When did austerity start?
Nine years after Tory PM David Cameron and Lib Dem leader Nick Clegg ushered in “an age of austerity” it’s a scam that neo-liberals are still fully behind writes Kevin Vickers
Like Theresa May’s infamous “Strong and Stable” slogan, the phrase “All In It Together” might have made you laugh out loud - or cry - on hearing it after the global financial crash in 2009.
It was the Queen’s cousin, Cameron, who made the pronouncement. Most British people know, the Conservative Party is, and has always been, the party of the privileged. From Eaton, to Oxford, to a job in PR, to Parliament, Cameron was the establishment pick to be the “Heir to Blair” (his words).
Their “solution” to the global financial crash? Us Tightening our belts.
The coalition government quickly introduced a raft off policies that starved local authorities of funding and slashed public services. Real terms cuts were to be the norm for NHS, housing and education budgets. Public sector wages were frozen. “Sure Start” centres, for families with young children, shut. Disabled people’s support stopped. Legal aid denied.
Parroted on every airwave, Tory austerity policies were painted as the “difficult decision” a responsible government had to take at a time of national crisis. Complemented, of course, by tax cuts for the richest. Activist and film maker Ken Loach described the measures as “conscious cruelty”.
UK Corporation tax, already the the lowest in the seven biggest industrialised nations (G7), was lowered further to 19% - a boost for Tory backers in big business. UK tax revenues are the third lowest in the G7. Trillions in avoided and evaded taxes are stored offshore in British Tax Havens. A political priority over mental health services, youth centres, schools, libraries, fire fighters and much more. And the price of rent, food, clothes and fuel keeps going up. The least well off have been squeezed so tightly they can barely breathe.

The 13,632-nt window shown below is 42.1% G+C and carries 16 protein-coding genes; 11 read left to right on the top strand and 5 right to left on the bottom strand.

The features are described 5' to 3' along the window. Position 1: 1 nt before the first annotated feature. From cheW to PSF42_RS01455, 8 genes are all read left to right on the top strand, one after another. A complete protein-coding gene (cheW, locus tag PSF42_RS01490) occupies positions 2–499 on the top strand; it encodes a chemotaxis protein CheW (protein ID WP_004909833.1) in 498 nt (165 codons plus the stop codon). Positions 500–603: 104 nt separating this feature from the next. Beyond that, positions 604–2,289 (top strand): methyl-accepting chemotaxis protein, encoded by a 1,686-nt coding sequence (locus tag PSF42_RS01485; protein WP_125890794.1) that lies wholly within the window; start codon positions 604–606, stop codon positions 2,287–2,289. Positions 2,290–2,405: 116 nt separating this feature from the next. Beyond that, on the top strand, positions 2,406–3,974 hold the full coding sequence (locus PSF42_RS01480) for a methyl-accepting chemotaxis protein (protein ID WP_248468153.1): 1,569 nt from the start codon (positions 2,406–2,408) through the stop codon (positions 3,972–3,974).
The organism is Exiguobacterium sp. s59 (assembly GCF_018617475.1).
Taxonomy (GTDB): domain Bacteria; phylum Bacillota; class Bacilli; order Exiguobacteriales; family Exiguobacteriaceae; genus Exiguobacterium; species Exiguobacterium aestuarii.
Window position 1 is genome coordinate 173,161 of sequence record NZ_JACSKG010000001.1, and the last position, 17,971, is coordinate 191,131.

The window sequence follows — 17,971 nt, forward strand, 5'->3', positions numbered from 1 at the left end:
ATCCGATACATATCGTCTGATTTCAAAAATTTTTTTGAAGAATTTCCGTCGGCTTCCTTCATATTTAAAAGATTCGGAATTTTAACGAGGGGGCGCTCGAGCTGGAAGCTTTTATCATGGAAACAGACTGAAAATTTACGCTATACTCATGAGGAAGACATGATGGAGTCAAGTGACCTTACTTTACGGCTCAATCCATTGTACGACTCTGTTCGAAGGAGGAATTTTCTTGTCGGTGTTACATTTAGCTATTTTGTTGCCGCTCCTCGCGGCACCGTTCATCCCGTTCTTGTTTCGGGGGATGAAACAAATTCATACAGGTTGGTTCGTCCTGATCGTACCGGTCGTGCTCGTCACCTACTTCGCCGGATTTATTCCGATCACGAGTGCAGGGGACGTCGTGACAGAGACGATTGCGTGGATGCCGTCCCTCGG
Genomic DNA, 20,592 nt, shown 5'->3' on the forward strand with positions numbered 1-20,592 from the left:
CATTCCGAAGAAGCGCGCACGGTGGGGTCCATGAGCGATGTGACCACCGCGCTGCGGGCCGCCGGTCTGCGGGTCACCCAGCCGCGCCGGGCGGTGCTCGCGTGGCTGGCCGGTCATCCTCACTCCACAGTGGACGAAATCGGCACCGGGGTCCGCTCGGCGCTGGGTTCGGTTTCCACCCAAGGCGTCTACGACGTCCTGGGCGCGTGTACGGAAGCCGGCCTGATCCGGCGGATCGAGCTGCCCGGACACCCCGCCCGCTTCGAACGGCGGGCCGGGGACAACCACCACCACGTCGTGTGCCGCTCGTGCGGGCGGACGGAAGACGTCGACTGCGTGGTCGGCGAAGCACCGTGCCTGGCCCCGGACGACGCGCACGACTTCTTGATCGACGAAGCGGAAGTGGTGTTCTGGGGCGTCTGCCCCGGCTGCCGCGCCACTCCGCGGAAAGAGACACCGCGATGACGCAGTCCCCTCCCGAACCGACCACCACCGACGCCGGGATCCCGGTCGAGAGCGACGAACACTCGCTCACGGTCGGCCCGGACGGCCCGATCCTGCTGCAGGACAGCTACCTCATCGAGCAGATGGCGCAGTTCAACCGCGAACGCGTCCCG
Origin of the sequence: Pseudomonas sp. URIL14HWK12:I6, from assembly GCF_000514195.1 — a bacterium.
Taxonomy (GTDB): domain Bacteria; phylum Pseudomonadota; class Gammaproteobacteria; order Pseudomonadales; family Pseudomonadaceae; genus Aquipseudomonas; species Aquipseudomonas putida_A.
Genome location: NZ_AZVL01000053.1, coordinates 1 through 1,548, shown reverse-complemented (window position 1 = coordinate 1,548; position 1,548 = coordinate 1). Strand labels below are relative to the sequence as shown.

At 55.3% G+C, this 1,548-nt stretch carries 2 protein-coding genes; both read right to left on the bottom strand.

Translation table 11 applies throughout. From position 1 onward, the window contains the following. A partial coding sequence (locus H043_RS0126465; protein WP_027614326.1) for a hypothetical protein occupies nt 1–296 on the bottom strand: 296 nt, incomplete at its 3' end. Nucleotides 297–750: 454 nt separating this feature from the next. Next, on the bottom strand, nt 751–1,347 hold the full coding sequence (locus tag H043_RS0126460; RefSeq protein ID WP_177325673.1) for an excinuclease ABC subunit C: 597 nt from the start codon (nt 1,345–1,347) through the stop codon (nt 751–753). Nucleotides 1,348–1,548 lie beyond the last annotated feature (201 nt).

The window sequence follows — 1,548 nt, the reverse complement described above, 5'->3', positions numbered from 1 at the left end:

A street homelessness crisis not seen in living memory. Child poverty. Knife crime. Desperation. An estimated 150,000 dead due to the impact of austerity. Ongoing crises in health and social care at all levels. The appointment of a Minister for Suicide.
For those affected, Austerity has been a socio economic failure of nightmarish proportions.
Voted for and backed at every stage by Tory MPs in Parliament. So, why do Conservative MPs still say it was the right thing to do - even in the face of overwhelming evidence to the contrary?
Why? Privatisation and profit.
The Tories are funded by big business. When services begin to fail due to underinvestment a private sector solution is suggested. 15% of prisons are now run by private firms - costing23% of the prisons budget. Cutting off councils’ money supply leaves them with little other option but to outsources their statutory duties - often to the same multinationals with links to the Tory party. More than 72% of UK secondary schools have now been converted into privately run academies. At every turn the failure to invest in public services increases costs to the tax payer - and lines the pockets of the wealthy.
Austerity has failed
Tory Austerity has not only failed to deal with the debt, now a record £2.1 trillion, it has punished working people for the crimes of the bankers. Disaster capitalism in full effect. They’ve got to go.
Can you help?
The People's Assembly is a grassroots organisation which is supported by many trade unions, campaigns and local networks, as well as many individuals. But we need your help. It costs money to organise events, meetings, demonstrations and campaigns. Unlike those who are enforcing austerity, we do not have wealthy businessmen backers. We rely on donations from our supporters. Over the past few months we have organised or supported campaigns over the NHS, closure of libraries, housing and in support of trade union rights. We held a demonstration in early January calling for a general election.
We need to step up our campaigning and help give a voice to those trying to stop library closures, end Universal Credit, defend the NHS and provide a better future for our children.